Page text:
A Maclaurin spheroid is an oblate spheroid which arises when a self-gravitating fluid body of uniform density rotates with a constant angular velocity. This spheroid is named after the Scottish mathematician Colin Maclaurin, who formulated it for the shape of Earth in 1742. In fact the figure of the Earth is far less oblate than this, since the Earth is not homogeneous, but has a dense iron core. The Maclaurin spheroid is considered to be the simplest model of rotating ellipsoidal figures in equilibrium since it assumes uniform density.
For a spheroid with equatorial semi-major axis and polar semi-minor axis , the angular velocity about is given by Maclaurin's formula
where is the eccentricity of meridional cross-sections of the spheroid, is the density and is the Gravitational constant. The formula predicts two possible equilibrium figures when , one is a sphere () and the other is a very flattened spheroid (). The maximum angular velocity occurs at eccentricity and its value is , so that above this speed, no equilibrium figures exist. The angular momentum is
where is the mass of the spheroid and is the mean radius, the radius of a sphere of the same volume as the spheroid.
For a Maclaurin spheroid of eccentricity greater than 0.812670, a Jacobi ellipsoid of the same angular momentum has lower total energy. If such a spheroid is composed of a viscous fluid, and if it suffers a perturbation which breaks its rotational symmetry, then it will gradually elongate into the Jacobi ellipsoidal form, while dissipating its excess energy as heat. This is termed secular instability. However, for a similar spheroid composed of an inviscid fluid, the perturbation will merely result in an undamped oscillation. This is described as dynamic (or ordinary) stability.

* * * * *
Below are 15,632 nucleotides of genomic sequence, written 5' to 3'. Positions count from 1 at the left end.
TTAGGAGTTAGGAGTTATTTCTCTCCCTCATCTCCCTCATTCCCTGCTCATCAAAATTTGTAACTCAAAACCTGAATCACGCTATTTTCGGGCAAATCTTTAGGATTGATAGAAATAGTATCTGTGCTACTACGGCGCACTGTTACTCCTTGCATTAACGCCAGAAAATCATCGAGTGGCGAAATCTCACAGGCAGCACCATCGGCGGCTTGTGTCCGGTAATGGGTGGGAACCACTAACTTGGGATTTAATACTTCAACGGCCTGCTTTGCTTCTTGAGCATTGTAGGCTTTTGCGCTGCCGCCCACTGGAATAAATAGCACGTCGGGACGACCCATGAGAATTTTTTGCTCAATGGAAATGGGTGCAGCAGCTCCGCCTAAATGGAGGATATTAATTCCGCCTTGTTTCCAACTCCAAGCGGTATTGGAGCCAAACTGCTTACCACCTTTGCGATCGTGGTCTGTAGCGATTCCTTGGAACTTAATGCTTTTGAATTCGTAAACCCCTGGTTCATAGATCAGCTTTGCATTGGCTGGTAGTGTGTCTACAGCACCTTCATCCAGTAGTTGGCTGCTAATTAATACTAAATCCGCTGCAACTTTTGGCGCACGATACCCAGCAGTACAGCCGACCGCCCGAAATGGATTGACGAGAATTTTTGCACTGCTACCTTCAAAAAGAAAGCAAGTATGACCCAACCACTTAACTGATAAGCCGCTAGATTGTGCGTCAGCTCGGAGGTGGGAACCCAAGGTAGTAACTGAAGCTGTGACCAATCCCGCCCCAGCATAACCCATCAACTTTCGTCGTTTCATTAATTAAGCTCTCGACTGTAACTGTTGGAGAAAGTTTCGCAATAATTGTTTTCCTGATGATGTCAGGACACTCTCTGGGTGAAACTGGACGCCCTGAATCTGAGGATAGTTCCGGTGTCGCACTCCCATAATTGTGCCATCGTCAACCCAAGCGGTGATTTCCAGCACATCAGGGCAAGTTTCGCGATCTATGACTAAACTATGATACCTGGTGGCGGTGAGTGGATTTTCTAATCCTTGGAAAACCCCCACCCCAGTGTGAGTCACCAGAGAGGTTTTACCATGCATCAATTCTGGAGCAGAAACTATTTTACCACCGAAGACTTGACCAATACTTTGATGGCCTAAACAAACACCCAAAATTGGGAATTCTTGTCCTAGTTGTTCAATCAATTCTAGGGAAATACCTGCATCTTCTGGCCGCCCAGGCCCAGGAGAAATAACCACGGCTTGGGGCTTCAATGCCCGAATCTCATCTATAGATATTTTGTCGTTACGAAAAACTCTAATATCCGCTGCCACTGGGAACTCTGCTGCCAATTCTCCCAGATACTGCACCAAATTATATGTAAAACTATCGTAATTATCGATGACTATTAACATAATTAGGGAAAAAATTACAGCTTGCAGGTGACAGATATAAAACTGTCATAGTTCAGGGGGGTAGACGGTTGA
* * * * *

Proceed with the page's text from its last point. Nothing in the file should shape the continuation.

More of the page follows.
A Maclaurin spheroid of eccentricity greater than 0.952887 is dynamically unstable. Even if it is composed of an inviscid fluid and has no means of losing energy, a suitable perturbation will grow (at least initially) exponentially. Dynamic instability implies secular instability (and secular stability implies dynamic stability).
- Maclaurin, Colin. A Treatise of Fluxions: In Two Books. 1. Vol. 1. Ruddimans, 1742.
- Chandrasekhar, Subrahmanyan. Ellipsoidal figures of equilibrium. Vol. 10. New Haven: Yale University Press, 1969.
- Poisson, Eric; Will, Clifford (2014). Gravity: Newtonian, Post-Newtonian, Relativistic. Cambridge University Press. pp. 102–104. ISBN 978-1107032866.
- Lyttleton, Raymond Arthur (1953). The Stability Of Rotating Liquid Masses. Cambridge University Press. ISBN 9781316529911.